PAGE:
By Capt. Mike Gagliano (Seattle Fire Department) and
BC Brian Kazmierzak (Penn Township Fire Department)
In part one of this series we evaluated the impact of time on elevator and stairwell operations at high-rise fires. We recommend you go back and peruse part one as it contains some foundational material upon which this section of the series will be built: http://rescueair.com/wp-content/uploads/2016/07/FARSvsElevatorsFINAL.pdf
For Part 2, we’ll shift the focus from the impact of time and look at manpower and reliability as it pertains to using elevators vs. FARS for air supply. As in the first article, there is simply no comparison or equivalency between the two. Elevators are a late stage air solution. FARS is the only early stage solution.
What’s your body count?
There is no way to exaggerate the impact that insufficient staffing has on an emergency scene. We cringe at times when reading after-action reports or strategic models that seem to imply a maximum amount of staffing in their conclusions. To count on optimum staffing before and during a fire is Monday morning quarterbacking at its absolute worst. The bottom line is that you get who shows up based on numerous factors including your base staffing, ongoing alarms, traffic, weather, mutual aid resources and a host of other variables that are not fully within your control. Stated very simply: You get what you get.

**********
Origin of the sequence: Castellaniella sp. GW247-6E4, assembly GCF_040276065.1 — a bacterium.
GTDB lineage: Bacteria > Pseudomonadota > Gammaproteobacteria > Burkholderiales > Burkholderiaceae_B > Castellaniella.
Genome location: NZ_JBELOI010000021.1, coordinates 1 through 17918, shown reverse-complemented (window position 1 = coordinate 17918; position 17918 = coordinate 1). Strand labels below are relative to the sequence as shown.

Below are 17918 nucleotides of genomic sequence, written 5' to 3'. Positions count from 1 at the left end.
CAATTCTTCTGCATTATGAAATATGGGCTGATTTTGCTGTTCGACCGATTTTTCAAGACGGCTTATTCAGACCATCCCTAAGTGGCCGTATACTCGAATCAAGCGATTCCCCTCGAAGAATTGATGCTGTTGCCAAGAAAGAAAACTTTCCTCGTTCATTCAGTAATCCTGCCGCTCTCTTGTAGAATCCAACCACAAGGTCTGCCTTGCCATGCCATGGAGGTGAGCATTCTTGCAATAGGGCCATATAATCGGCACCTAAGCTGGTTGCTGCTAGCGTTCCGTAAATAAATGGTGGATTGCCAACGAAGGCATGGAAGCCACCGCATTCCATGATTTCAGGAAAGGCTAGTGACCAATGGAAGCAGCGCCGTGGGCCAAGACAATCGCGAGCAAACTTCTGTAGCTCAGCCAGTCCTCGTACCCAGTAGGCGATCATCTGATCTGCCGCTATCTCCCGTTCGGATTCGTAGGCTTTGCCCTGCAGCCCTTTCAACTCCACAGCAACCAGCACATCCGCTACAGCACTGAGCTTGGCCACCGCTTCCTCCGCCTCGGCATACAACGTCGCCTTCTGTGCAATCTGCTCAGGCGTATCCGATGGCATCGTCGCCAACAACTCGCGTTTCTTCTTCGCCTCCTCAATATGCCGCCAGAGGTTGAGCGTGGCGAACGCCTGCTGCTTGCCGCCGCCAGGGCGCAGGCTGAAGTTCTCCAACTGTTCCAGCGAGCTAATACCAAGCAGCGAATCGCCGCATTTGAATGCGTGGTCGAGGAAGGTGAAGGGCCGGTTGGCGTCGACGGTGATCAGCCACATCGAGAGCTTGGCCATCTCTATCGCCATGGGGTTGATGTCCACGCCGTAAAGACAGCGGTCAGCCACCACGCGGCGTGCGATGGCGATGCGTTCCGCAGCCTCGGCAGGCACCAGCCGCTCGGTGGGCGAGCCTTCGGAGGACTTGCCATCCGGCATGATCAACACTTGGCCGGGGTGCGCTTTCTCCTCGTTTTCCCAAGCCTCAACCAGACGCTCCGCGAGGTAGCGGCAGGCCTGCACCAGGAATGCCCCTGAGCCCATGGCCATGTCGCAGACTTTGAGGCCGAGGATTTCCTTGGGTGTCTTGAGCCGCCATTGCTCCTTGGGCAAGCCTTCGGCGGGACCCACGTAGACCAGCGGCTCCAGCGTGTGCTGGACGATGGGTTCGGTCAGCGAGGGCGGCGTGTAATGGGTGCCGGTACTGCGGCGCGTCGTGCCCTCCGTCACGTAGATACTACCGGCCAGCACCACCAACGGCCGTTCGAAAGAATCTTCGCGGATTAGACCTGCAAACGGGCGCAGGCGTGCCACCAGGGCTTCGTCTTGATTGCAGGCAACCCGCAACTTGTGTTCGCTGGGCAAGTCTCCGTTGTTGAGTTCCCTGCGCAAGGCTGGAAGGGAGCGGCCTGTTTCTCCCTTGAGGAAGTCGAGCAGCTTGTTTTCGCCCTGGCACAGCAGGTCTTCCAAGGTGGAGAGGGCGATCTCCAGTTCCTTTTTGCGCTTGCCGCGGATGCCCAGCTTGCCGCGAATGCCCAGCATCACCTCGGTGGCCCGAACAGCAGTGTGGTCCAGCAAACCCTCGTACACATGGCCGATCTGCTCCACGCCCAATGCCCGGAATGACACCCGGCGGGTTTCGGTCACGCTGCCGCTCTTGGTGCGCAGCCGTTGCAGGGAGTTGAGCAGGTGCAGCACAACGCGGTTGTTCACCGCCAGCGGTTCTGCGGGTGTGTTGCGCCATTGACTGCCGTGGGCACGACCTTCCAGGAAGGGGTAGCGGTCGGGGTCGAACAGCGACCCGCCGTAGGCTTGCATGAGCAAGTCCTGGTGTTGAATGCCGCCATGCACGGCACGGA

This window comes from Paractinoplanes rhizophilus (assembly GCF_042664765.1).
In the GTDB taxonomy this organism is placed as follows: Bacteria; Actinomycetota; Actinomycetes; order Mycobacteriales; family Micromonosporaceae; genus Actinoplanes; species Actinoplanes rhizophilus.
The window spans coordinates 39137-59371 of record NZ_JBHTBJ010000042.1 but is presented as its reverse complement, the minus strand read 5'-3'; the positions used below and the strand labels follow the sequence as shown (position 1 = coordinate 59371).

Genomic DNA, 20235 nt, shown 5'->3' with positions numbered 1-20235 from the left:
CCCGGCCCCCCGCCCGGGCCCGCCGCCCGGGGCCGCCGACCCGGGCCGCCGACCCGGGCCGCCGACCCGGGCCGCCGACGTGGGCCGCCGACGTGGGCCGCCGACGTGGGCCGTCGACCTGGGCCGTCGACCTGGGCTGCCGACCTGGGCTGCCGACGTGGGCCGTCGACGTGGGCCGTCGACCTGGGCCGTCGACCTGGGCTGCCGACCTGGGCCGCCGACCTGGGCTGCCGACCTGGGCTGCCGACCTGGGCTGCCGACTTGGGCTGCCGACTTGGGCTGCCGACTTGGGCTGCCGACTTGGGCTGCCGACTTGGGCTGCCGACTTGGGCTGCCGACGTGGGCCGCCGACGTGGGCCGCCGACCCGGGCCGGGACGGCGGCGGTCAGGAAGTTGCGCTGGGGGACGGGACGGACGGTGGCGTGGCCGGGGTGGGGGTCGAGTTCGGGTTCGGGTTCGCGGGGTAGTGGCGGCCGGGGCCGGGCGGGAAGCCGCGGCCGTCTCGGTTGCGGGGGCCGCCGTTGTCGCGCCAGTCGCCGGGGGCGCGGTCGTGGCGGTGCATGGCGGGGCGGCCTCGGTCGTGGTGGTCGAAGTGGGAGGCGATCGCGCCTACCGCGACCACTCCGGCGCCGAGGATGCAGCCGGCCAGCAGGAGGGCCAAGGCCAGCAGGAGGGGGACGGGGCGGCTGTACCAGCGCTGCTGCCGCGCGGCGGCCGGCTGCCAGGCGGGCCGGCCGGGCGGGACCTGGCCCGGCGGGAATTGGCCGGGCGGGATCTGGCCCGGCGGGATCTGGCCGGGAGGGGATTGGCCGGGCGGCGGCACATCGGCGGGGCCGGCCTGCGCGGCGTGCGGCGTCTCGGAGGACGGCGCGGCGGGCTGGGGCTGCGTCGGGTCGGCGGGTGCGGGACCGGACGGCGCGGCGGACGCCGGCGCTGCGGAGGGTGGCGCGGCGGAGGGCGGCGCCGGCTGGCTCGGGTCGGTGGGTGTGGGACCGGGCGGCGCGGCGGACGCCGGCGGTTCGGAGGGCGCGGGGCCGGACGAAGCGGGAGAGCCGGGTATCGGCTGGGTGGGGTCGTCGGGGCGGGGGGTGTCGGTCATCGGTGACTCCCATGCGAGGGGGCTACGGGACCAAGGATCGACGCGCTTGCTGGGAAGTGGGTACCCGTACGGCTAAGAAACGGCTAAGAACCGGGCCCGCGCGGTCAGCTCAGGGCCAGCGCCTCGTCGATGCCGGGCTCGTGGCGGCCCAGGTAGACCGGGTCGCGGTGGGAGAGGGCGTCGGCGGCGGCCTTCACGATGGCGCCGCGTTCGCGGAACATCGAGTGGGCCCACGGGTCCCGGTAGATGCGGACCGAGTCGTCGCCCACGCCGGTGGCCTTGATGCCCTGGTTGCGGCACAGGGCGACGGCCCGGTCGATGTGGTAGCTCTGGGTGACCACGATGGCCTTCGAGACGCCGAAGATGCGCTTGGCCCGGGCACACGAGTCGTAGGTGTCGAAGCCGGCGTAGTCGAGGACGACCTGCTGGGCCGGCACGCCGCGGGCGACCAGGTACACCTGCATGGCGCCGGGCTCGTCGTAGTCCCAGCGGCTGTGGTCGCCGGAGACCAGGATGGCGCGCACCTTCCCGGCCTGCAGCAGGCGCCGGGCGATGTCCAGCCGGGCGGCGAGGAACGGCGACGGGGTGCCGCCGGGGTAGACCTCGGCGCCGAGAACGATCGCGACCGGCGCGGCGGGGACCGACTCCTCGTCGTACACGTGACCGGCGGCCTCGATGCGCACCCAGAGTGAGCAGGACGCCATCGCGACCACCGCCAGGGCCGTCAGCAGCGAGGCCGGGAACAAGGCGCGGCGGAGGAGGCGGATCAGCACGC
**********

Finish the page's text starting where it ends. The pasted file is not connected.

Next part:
During a recent presentation on FARS, the department hosting the class responded to a query about their initial response to a high-rise fire with the following reply: We’d have two engines, staffed with 2 members each, on scene within the first 3-5 minutes. Additional help would be available within 10 minutes and we’d expect another 8-10 firefighters. If you start filling in the various assignments needed for a fire of this magnitude it becomes readily apparent how quickly you run out of members to fill the needed jobs. Now, add in the challenge of having those limited resources figure out how to transport sufficient air for resupply when the need is a half a football field or higher in the air. They will not have the air they need even if the elevators are working. That is the difference between late stage and early stage air. With elevators or the stairwell as your option, you won’t have air for replacement for a long time. With FARS, it is immediate and does not depend on the use of your initial limited manpower to fulfill that function.